Thus, construing § 1202(a) in its entirety, the test may (not must) be given when four conditions precedent are satisfied. First, the suspect must be the apparent operator. Second, the officer must have reasonable grounds to believe the suspect is under the influence of an intoxicant. Third, the suspect has been requested to take the test; clearly, the operative word implied is "requested" not "offer" or "right to take." Consent to take a test necessarily implies a preliminary request to do so. The word "request," as applied to something that one person asks of another, is inconsistent with an "offer" by the former to the latter. Fourth, the suspect must consent to the test.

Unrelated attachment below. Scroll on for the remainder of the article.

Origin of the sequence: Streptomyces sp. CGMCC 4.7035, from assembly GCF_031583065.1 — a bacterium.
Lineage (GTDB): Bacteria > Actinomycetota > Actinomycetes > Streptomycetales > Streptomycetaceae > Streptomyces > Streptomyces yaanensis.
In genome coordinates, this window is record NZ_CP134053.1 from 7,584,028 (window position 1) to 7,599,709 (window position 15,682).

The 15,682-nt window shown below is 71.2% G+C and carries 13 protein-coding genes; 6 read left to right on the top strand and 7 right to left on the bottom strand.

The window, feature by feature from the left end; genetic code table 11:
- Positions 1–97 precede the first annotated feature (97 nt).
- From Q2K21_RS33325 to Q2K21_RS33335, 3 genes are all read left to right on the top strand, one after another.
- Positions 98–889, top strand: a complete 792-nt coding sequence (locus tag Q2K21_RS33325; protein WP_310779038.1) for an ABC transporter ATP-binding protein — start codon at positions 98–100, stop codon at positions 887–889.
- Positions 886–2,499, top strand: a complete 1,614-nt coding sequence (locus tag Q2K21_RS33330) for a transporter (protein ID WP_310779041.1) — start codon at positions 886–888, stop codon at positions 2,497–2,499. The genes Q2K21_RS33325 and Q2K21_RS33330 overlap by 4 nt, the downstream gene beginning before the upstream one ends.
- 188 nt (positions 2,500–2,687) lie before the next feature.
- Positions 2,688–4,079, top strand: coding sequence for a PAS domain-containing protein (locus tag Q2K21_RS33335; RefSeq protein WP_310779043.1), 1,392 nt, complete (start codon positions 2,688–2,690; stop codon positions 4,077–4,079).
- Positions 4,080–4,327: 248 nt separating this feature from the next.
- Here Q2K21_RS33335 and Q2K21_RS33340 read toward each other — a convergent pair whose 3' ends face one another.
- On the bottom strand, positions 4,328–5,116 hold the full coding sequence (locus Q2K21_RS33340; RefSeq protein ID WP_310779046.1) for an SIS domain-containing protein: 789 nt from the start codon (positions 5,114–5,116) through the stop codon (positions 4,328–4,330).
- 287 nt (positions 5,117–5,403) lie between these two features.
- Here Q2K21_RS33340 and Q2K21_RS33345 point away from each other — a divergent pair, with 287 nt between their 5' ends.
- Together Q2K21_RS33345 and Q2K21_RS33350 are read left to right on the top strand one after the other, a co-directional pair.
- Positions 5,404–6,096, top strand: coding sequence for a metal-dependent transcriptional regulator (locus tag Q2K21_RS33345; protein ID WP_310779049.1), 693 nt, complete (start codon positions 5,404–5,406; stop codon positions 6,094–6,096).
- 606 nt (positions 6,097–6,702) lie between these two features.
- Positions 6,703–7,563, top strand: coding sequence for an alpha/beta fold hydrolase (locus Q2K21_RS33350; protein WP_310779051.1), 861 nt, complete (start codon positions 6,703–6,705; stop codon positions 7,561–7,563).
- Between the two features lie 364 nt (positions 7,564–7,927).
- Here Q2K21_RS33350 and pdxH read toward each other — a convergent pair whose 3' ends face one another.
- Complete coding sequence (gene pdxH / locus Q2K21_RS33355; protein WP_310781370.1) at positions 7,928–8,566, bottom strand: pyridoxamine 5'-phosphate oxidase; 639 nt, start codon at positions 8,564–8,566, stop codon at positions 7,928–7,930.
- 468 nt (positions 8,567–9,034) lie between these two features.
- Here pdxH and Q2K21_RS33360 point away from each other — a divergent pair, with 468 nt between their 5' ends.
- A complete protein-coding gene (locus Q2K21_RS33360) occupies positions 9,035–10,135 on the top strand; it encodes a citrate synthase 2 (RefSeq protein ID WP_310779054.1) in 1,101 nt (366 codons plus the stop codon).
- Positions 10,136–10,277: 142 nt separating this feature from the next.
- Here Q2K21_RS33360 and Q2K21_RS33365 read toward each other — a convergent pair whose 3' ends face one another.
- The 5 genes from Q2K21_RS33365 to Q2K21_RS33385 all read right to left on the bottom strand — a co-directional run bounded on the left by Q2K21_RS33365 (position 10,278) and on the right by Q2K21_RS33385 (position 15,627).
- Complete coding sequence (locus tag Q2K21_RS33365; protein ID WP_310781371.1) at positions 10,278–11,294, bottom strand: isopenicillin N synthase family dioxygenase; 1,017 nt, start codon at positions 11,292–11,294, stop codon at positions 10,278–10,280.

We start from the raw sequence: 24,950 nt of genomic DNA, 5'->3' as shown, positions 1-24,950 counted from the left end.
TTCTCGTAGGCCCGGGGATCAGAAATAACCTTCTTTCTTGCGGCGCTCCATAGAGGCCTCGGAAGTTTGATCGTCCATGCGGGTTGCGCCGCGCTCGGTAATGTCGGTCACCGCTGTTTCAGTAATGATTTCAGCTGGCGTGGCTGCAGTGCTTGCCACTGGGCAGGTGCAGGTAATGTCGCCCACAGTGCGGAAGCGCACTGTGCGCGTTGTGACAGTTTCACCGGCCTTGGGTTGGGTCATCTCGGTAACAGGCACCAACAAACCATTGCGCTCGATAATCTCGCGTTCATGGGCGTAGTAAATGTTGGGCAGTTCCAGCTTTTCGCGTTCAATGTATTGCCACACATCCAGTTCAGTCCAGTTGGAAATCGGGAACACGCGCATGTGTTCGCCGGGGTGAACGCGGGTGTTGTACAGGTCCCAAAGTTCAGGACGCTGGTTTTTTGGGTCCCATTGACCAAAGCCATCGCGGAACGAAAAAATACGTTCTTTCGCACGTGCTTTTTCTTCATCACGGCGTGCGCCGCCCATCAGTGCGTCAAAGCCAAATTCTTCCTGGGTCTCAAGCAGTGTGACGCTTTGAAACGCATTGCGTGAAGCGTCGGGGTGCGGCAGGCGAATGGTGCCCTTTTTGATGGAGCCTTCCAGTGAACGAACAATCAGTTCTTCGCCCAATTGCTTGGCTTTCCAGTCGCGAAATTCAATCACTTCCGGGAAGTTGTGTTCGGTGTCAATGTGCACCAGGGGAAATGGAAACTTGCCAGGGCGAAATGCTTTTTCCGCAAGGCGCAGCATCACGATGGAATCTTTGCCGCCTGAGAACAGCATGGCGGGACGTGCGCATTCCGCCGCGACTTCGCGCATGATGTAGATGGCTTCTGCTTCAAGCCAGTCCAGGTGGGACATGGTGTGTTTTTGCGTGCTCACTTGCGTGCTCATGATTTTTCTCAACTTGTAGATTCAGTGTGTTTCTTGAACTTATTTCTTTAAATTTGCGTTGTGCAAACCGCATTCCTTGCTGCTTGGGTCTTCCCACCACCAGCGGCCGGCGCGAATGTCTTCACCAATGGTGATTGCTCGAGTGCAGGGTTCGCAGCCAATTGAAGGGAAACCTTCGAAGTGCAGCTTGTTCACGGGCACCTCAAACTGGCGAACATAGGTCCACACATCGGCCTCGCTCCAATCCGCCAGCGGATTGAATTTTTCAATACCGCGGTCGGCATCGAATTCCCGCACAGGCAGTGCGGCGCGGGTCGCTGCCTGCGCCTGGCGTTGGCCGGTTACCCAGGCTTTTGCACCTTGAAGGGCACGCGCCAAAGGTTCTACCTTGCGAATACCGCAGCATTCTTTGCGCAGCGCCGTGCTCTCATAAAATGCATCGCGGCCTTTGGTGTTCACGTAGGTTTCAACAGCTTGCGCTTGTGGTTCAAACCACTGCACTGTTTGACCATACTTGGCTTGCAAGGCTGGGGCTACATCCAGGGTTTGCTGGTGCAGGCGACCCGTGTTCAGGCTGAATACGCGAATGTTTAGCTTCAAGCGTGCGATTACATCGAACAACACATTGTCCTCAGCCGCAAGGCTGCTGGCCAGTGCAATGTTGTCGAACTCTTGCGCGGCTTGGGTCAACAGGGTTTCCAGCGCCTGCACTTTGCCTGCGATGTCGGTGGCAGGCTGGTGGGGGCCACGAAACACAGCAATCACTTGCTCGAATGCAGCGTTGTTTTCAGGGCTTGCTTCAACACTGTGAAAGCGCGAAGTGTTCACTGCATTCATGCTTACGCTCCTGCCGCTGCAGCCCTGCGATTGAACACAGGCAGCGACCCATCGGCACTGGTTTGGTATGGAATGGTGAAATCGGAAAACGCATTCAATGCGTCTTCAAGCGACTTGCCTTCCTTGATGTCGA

The remaining subdivisions of § 1202 may have little to do with the issue here. Nevertheless, the opening language of § 1202(c), "[a] person who is requested . . . to submit to a test . . . ." (emphasis added) is more consistent with the construction outlined above, than with that of the majority. At least, it weakens even further the plain meaning argument applied to subdivision (a). Subdivision (c) refers to a person who is requested to submit to an evidentiary test, not to one who has been offered a test. This suggests that a request is not mandatory and, again, there is a wide gap in meaning between the word "request" and the word "offer." It is significant that nowhere in § 1202, in any other statute in the implied consent law, or elsewhere, are the words "offer," "right," or "right to take" found with reference to the breath test. If it was the intent of the legislature to mandate an offer of a test, it would seem that subdivision (c) would be worded in terms of a person to whom a test has been offered, rather than in terms of one who has been requested to submit to testing.